More on cesareans and obesity

Cesareans? Really?

Does cesarean birth put a baby at increased risk for obesity in the future? Seems a little far-fetched at first glance, but Dr. Susanna Huh and her Harvard colleagues just published a study that makes the link a bit more “near-fetched.” (The study itself is available here.)

Huh’s team found that children born by cesarean section were twice as likely to be obese at 3 years of age than were those born vaginally. This relationship held up even when factors like the mother’s weight, ethnicity, age and how many babies she’d already had  were taken into account. Interestingly, it didn’t make a difference whether the cesarean was performed before or after labor started.

The study wasn’t designed to look at the reasons for the increased risk in obesity, but the Harvard team suggested several possibilities:

The first is the alteration of the gut microbiota–the sum total of all the bacteria found in the human bowel–caused by a cesarean birth. (More detail on that here and here.) This alteration can lead to low-level inflammation in the bowel which is associated with obesity.

The second possibility is that cesarean birth is just a stand-in for something else that’s happening at the same time. In this case, Huh and colleagues wonder about all the antibiotics given to women who are having cesareans. Antibiotics are known to alter the gut microbiota, but research results are mixed as to whether this is a lasting effect.

Finally, it’s possible (though unlikely) that all of this has nothing to do with the gut microbiota. There are hormones and other factors related to inflammation that surge in a mother’s bloodstream (and her baby’s) during labor, and these, obviously, are missing if a mother undergoes a cesarean before she starts labor. The lack of maternal stress response during labor could adversely impact the development of the newborn immune system, leading to the inflammation associated with obesity.

My best guess: it’s a big moosh of all of the above, plus other factors no one has even dreamed of yet. In the meantime, the issue of increased obesity risk is one more thing physicians and pregnant women should consider before deciding on how a baby is to be born.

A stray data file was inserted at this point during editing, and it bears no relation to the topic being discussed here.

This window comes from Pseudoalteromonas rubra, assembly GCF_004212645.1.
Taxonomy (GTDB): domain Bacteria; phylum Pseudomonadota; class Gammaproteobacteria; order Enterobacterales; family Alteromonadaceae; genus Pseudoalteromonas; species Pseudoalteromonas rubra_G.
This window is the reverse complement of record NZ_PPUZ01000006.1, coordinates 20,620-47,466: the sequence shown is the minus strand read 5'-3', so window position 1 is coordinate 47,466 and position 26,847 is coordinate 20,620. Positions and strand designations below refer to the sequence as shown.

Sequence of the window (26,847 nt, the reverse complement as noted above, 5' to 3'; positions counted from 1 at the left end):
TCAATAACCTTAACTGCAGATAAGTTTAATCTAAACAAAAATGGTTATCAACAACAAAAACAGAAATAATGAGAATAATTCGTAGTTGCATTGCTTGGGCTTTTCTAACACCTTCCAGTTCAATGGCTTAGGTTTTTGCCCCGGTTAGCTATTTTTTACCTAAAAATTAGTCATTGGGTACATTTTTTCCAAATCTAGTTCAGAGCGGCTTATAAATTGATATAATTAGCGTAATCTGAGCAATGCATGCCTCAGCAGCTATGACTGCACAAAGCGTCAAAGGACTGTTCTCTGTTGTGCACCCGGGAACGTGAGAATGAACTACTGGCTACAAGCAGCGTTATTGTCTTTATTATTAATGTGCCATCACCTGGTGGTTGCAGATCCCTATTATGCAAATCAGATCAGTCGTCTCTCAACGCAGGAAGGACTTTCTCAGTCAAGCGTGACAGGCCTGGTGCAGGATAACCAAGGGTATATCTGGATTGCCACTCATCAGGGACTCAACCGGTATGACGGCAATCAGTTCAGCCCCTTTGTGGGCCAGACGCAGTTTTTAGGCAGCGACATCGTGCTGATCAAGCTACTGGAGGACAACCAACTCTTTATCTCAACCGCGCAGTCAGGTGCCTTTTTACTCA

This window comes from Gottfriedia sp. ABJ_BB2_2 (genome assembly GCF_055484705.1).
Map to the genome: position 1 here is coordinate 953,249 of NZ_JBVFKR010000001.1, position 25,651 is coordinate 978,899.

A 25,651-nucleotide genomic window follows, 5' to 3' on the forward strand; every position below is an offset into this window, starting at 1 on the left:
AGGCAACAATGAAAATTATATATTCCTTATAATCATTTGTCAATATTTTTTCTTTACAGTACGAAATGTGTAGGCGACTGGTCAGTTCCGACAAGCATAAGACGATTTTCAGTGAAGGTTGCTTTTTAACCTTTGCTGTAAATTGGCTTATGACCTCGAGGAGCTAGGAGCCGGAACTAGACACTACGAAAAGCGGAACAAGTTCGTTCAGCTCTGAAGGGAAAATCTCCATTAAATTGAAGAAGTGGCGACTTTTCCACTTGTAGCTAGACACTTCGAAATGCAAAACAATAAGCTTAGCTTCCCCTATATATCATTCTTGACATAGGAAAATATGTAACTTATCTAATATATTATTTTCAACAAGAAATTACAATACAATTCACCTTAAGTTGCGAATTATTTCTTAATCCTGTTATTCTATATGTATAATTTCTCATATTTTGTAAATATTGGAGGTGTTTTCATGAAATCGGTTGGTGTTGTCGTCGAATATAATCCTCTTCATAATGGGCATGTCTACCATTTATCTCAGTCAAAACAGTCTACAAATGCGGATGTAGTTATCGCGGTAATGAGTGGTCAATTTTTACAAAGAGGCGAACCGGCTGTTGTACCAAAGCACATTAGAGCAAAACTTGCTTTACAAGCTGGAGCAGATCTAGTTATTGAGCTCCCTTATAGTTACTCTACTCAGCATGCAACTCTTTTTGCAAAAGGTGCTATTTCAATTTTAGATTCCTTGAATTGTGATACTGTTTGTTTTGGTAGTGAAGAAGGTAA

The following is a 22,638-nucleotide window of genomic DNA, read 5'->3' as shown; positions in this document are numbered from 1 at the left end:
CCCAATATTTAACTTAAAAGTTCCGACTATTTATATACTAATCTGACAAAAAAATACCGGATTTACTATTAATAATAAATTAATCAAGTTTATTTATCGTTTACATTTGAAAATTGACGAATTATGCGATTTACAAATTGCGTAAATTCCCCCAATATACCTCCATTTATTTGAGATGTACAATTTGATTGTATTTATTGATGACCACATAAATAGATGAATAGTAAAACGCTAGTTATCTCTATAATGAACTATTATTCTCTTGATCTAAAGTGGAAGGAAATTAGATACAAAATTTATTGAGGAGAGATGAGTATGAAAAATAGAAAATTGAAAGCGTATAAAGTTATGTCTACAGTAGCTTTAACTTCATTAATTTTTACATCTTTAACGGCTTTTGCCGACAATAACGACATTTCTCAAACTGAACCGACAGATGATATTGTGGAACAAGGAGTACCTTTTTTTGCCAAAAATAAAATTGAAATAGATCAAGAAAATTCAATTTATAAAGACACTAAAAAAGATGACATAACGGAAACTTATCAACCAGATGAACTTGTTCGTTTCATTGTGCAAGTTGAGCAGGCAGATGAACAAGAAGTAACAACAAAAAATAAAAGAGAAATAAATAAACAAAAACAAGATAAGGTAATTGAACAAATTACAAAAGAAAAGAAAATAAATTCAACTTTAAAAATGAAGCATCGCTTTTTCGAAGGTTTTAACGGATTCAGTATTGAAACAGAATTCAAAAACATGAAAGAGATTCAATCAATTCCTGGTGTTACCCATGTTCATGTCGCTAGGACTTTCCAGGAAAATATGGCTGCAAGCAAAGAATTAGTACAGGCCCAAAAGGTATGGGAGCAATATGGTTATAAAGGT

It’s a complicated matter, this business of hatching healthy humans…

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6 Comments

Filed under Cesareans, Obesity

6 responses to “More on cesareans and obesity

  1. I agree that it’s probably a big “moosh” but I’m no scientist or doctor and I’m not patient enough to read the study. I was wondering if more obese women end up needing cesareans?

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    • Hi Eileen,
      Yes, obese women are more likely to have a cesarean than are women of normal weight. Part of that is due to the fact that they have a higher risk of the kind of chronic diseases–diabetes and hypertension, mainly–that can lead to a cesarean for any woman. But obese women have a harder time with “failure to progress”, too–that’s when labor stalls after it starts, which is a set-up for a cesarean. No one is quite sure why that is–it’s possible that being overweight may have some impact on the hormones that guide labor. But the Harvard study showed that a mother’s weight didn’t have any bearing on the chances of her baby later becoming obese, which was unexpected.
      Thanks for writing!
      Mark

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  2. Also think included in that moosh would be the interference with breastfeeding that a cesarean causes. Wondering if there are any studies following the breastfeeding success rates of cesarean born mother-baby duos?

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  3. If there’s reason to think that subjecting the baby to the flora and fauna of the birth canal is a good idea… why not do it after the C section? It wouldn’t be that hard to take a swipe and feed it to the baby. Would that be ineffective? Is it too odd to do in polite society?

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  4. Hi Ania,
    I’ve searched but I can’t find any studies about this. I’ll keep looking. It seems like it would make sense to try this, and certainly be harmless, but I can’t find any evidence of efficacy. Thoughts off the top of my head: I don’t think you could match the dose of bacteria a child would get during birth that way. Also, the hospital bugs would get in there pretty quickly once the cesarean baby is delivered–they wind up to a lesser extent in babies born vaginally in hospital, according to one study. But that’s not to dismiss it – I hope I find something on this in the literature. Let me know if you come across any.
    Take care,
    Mark

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